Moral and ethical issues have seldom been so vividly and forcefully dramatized as they have in the distinguished Australian film Breaker Morant, winner last year of 10 Academy Awards. Based on a play by Kenneth Ross, the film deals with the court martial of three Australian soldiers accused of killing six prisoners and a German missionary during the Boer War in South Africa (1899–1902). The defendants are Captain Harry “Breaker” Morant (former horsebreaker in Australia)—poet, singer, and Renaissance figure but volatile and impulsive; Lieutenant Peter Handcock—freewheeling ladies man; and George Witton—a sensitive but naïve young lad.

Flashbacks reveal that when a contingent of their men was ambushed and their commanding officer, Captain Hunt, was killed and mutilated, Morant sought revenge by pursuing the Boers responsible and ordering them shot. Subsequently, Handcock shot a German missionary suspected of leading the Australians into the ambush, and Witton killed a Boer who jumped him and attempted to escape. All three defendants pleaded innocent on the grounds that they were following orders to execute prisoners, allegedly given by Captain Hunt, who, in turn, was allegedly following orders from supreme commander Lord Kitchener.

The basic issue can be stated as follows: Is it morally permissible to kill prisoners and even noncombatants in wartime? Relevant moral laws and principles include, most obviously, the Sixth Commandment—respect for human life. Also applicable are the words of Jesus labeled “The Golden Rule” (Luke 6:31). Further, there are the man-made codes of warfare, especially those established by the Geneva Convention, which include such provisions as the treatment and care of the wounded and sick, humane treatment of prisoners, and protection of civilians and noncombatants in times of war.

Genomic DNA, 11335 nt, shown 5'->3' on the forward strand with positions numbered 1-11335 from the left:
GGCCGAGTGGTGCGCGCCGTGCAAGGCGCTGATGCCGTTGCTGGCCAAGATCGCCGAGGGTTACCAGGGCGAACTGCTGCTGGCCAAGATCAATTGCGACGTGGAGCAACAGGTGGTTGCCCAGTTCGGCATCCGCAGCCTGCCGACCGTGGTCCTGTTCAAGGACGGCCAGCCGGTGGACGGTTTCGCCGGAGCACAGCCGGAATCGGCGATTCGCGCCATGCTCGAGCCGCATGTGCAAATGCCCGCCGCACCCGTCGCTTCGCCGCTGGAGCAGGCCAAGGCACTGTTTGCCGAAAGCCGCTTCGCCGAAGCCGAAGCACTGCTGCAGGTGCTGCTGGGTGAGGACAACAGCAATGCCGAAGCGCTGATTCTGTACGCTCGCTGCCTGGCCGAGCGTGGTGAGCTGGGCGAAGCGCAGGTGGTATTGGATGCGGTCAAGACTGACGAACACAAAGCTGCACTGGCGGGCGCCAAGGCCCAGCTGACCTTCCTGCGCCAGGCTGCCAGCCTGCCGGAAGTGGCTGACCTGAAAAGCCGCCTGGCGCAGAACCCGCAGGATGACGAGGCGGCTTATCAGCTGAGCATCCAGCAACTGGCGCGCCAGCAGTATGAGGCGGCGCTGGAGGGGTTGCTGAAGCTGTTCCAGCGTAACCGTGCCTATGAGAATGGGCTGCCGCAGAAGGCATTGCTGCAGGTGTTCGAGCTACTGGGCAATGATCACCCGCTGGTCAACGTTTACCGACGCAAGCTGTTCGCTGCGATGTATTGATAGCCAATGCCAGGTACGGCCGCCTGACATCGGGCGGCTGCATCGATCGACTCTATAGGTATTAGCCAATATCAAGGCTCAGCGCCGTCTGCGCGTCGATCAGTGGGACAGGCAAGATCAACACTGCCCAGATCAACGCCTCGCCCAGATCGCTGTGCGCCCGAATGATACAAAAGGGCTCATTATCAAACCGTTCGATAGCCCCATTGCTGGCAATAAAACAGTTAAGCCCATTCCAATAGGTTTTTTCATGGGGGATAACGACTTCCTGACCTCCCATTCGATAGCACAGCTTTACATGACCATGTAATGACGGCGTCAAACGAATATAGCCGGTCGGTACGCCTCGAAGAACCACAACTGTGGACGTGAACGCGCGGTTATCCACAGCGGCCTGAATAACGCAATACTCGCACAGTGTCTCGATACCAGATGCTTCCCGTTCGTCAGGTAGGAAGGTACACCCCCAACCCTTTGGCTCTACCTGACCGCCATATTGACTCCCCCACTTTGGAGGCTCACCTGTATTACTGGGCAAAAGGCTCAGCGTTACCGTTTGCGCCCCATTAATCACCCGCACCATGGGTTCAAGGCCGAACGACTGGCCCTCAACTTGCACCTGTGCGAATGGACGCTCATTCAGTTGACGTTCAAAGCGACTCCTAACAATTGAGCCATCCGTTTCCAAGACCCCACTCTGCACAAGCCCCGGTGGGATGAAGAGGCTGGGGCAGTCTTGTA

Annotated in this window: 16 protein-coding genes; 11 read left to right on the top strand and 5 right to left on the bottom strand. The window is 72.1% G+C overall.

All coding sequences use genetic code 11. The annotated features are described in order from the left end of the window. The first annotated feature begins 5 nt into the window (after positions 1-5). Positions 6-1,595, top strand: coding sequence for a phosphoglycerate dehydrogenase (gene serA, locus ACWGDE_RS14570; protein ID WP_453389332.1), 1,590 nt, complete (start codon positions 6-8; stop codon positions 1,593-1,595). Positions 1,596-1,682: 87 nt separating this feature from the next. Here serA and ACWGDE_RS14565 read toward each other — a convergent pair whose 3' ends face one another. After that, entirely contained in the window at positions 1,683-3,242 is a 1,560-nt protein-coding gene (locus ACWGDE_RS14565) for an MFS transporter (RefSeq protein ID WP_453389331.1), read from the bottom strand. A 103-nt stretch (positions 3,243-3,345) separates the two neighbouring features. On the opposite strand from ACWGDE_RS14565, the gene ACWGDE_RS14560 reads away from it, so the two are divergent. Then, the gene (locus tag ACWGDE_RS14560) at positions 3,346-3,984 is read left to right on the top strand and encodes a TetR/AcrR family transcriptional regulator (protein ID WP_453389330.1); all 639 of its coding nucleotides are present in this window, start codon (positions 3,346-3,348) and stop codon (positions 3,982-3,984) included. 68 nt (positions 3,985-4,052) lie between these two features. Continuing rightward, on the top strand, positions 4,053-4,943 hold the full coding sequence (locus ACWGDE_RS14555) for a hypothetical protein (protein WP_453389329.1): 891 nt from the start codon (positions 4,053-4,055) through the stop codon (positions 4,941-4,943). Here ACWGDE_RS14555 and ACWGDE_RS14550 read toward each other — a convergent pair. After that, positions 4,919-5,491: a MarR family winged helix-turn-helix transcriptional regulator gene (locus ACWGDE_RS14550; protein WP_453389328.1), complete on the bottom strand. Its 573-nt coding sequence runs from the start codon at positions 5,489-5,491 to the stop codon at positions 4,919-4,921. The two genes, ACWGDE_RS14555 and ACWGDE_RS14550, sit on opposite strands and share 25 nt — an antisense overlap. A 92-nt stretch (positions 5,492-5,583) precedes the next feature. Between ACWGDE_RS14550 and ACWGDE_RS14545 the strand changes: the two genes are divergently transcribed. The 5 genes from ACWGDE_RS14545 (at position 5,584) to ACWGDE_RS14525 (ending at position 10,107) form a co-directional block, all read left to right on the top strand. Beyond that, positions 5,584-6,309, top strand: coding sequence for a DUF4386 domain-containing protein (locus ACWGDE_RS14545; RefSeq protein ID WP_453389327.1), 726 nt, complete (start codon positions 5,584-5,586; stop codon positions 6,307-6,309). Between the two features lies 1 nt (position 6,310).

In some ways paralleling the more recent Calley trial in the U.S., the case of Breaker Morant brings out at least five major points of supposed justification for violating the laws of God and man in killing prisoners and even civilians in wartime. Of primary significance in the defense’s case is the argument of justification by precedent and authority of command. The defense attorney points out that “orders one would consider barbarous have already been issued: burning Boer farmhouses, herding women and children.…”

Herein, of course, is a basic conflict of principles. On the one hand, one is to obey the laws of God and men in regard to treating prisoners and noncombatants humanely. But on the other hand, one is to “obey them that have rule over [him], and submit [oneself]” (Heb. 13:17). Morant’s initial response to Hunt’s order, like Witton’s response to Morant’s, reveals the struggle.

Article continues below

A second justification is the argument of pragmatism, an appeal to survival. The rationale goes: We are only reacting to the enemy’s barbarous actions. Morant puts it bluntly: “We caught them and we shot them under Rule 303. We fought the Boer the way he fought us.”

Similarly, Handcock demonstrates the explosive shells used by the Boers and says to Witton: “These are dumdums. They put a little hole here [indicating the forehead] and then in the back of the head—BOOM! Don’t talk to me about right and wrong!”

The defense attorney expressed the point as follows: “When the rules and customs of war are departed from by one side, one must expect some departure from the other side.…” The pragmatic principle is essentially a reversal of the Golden Rule: “As thy enemy doeth unto thee, do ye even so unto him,” or, “Do thy enemy in before he can do thee in.”